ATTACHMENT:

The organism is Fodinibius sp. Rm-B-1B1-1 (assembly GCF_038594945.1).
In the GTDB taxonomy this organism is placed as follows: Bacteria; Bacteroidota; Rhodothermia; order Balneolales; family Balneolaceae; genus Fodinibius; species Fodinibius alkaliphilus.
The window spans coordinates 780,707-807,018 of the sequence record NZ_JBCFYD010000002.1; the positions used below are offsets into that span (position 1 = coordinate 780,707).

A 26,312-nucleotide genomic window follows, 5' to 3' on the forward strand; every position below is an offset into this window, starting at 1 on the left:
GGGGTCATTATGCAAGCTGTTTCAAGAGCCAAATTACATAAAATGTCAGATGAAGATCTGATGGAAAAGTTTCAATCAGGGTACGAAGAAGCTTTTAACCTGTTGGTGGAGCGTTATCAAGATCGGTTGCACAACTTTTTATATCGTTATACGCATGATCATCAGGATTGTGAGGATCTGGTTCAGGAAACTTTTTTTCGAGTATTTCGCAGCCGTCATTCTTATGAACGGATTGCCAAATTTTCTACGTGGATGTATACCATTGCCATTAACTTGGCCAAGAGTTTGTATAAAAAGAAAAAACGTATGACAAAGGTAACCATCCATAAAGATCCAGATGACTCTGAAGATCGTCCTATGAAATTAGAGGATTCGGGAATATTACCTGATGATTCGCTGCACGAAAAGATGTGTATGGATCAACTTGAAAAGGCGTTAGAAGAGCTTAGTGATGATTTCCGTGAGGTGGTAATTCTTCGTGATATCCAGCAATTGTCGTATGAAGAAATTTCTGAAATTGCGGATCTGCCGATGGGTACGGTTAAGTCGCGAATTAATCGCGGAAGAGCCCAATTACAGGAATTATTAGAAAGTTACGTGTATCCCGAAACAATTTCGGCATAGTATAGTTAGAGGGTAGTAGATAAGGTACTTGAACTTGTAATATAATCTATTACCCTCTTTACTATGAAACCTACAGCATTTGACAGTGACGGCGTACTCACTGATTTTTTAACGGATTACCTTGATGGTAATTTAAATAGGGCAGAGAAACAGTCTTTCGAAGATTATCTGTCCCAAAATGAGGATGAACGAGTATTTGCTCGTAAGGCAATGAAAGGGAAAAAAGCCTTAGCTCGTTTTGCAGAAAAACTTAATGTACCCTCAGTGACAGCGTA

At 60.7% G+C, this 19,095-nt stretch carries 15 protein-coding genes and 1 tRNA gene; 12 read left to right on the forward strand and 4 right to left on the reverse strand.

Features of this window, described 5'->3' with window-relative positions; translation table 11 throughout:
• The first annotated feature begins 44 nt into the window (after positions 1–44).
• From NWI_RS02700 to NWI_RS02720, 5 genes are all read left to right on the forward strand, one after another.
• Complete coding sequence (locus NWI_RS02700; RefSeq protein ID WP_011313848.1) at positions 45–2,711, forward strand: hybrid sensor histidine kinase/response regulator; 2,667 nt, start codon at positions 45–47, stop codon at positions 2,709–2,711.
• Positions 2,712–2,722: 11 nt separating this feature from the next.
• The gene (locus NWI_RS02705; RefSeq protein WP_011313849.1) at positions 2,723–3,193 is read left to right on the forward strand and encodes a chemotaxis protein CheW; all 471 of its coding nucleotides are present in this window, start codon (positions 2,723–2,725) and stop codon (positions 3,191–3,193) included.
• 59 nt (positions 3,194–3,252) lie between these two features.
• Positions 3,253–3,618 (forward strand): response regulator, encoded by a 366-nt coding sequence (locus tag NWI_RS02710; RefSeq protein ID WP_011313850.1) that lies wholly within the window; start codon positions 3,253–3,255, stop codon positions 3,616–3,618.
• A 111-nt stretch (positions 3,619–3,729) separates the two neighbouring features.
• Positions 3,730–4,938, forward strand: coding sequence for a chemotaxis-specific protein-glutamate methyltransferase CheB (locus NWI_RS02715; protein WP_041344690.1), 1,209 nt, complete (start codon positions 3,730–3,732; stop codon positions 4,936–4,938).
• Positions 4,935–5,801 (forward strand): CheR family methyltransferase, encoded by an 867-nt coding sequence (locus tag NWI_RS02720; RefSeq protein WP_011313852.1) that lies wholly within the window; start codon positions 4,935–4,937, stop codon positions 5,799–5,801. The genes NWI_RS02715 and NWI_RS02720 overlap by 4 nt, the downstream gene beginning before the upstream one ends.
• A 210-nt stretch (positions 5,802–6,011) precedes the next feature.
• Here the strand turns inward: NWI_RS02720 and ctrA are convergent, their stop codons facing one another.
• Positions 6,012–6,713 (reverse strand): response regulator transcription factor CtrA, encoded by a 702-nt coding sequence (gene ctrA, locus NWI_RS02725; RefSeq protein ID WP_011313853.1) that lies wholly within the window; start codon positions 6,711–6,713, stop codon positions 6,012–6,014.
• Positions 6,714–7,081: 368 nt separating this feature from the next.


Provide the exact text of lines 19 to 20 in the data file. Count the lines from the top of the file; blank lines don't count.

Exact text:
• Here the strand turns inward: NWI_RS02720 and ctrA are convergent, their stop codons facing one another.
• Positions 6,012–6,713 (reverse strand): response regulator transcription factor CtrA, encoded by a 702-nt coding sequence (gene ctrA, locus NWI_RS02725; RefSeq protein ID WP_011313853.1) that lies wholly within the window; start codon positions 6,711–6,713, stop codon positions 6,012–6,014.